State of affairs in the country is a pointer that government could push the mandate of these elected officials again.
In 2018, the Head of State requested Parliament to extend the mandate of its members and councillors. Cameroonians expected four elections to take place that year – presidential, senatorial, legislative and municipal. President Paul Biya in a note to the bureau of the Senate and National Assembly complained about the complexity of managing these overlapping elections. In July 2018, the Head of State promulgated into law a bill, wherein he extended the mandate of the MPs to 16 October 2019 and that of the councillors by 12 months. Per the electoral code of Cameroon, the extended mandate of the MPs and councillors will end next October.
This year, elections into regional councils could take place. An act that could hasten the steps of decentralisation. Therefore, regional, council and legislative elections could be organised this year. After all, the Head of State in a document he signed last week also known as an ordinance, packaged 80 billion francs CFA for elections.
However, the situation in Cameroon makes a case for a possible push of the election date again. In the two English-speaking regions, relief from government arrived last week and distribution to suffering families is ongoing. Displaced persons are flowing back into their communities and picking up the broken pieces of their lives. Although in some parts of the North West and South West regions, guns are smoking as government forces fight homemade gun and machete wielding youths.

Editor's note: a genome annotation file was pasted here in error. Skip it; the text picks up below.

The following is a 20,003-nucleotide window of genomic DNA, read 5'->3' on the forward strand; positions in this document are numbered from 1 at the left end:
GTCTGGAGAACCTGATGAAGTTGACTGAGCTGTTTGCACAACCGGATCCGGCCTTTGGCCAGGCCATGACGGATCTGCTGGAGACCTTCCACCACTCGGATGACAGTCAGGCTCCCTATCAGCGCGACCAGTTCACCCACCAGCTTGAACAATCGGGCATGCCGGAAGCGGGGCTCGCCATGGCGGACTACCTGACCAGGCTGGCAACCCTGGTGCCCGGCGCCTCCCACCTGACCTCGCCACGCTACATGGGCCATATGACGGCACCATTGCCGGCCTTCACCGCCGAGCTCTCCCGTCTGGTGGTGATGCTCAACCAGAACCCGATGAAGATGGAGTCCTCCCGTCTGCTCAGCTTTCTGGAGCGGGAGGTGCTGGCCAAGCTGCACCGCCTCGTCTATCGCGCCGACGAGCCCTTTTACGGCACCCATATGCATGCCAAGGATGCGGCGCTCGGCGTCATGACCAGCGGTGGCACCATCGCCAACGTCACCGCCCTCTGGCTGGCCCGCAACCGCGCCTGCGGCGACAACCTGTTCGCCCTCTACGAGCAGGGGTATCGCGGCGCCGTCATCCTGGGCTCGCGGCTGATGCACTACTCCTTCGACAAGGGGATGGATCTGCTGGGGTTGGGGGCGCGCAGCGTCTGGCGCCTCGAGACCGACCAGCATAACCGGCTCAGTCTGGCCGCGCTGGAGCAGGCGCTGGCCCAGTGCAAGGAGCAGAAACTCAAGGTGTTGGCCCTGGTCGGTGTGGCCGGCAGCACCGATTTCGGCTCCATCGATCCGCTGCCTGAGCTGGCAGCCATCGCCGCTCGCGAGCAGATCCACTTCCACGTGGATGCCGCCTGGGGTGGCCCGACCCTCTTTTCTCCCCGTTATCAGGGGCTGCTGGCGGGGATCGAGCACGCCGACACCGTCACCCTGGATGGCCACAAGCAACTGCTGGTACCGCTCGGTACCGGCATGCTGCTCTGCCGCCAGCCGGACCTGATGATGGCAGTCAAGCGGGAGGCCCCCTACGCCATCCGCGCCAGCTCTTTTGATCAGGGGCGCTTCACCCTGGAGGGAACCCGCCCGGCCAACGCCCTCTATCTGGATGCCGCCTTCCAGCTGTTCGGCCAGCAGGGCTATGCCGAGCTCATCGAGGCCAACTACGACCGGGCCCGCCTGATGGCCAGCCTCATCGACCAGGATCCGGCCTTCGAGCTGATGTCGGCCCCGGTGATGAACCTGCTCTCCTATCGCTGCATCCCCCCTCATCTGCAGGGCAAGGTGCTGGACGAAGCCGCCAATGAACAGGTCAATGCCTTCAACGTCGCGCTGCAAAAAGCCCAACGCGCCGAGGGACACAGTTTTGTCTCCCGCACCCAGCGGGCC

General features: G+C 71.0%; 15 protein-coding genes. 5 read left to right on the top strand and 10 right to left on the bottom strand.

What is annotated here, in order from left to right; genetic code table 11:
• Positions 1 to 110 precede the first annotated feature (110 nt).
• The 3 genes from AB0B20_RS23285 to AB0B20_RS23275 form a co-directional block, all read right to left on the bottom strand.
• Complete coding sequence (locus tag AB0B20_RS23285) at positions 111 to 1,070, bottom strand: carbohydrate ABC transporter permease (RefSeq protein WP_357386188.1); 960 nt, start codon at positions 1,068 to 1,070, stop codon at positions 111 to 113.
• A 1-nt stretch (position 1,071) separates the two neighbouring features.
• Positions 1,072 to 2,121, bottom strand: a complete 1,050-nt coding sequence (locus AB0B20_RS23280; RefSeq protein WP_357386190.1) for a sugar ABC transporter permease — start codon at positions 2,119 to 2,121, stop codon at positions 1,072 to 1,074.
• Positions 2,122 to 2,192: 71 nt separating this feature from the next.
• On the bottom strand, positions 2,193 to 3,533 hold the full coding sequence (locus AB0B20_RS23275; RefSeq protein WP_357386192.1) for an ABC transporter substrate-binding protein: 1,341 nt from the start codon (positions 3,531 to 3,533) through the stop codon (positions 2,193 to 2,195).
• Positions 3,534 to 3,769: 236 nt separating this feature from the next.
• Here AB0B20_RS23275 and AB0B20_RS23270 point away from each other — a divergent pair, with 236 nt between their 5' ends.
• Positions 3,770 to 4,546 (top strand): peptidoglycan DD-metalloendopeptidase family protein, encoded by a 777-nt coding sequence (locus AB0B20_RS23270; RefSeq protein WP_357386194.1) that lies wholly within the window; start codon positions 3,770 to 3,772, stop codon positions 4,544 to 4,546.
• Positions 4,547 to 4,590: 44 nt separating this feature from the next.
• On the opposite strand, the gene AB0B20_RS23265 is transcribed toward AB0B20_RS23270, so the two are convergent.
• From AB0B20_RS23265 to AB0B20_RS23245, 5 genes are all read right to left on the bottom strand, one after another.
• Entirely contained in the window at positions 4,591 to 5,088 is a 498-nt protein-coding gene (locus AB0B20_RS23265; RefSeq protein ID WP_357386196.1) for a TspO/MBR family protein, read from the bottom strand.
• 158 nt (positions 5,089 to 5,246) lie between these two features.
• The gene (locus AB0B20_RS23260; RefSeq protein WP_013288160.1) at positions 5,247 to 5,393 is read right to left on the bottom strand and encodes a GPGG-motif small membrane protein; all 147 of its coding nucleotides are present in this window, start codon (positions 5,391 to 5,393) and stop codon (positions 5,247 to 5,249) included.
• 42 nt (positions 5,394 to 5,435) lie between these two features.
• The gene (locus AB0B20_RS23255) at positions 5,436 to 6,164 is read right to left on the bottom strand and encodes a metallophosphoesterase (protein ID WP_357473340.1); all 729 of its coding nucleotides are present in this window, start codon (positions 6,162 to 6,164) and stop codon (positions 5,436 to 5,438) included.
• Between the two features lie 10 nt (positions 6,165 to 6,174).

Unlike in the presidential where Cameroon is a single constituency, the council and legislative elections break up the country it into separate electorates. Meaning, a displaced citizen who votes during the presidential election in the resettled town, picks from the same lot of candidates as any other citizen. But in the case of municipal and legislative, a displaced voter from Ndop, living in Bamenda cannot vote the council list of his choice or parliamentary candidate in Ndop because the vote is cast in Bamenda. A wait to allow displaced person return to their home is an argument that could favour a delay of the twin elections.
Joseph Dion Ngute last May during his trip to the two troubled regions announced dialogue on behalf of the Head of State. Our source in the Prime Minister’s office says the Head of Government is designing proposals for dialogue billed for a close date. Since all political topics, according to the PM are welcomed at this event except secession, elections could wait.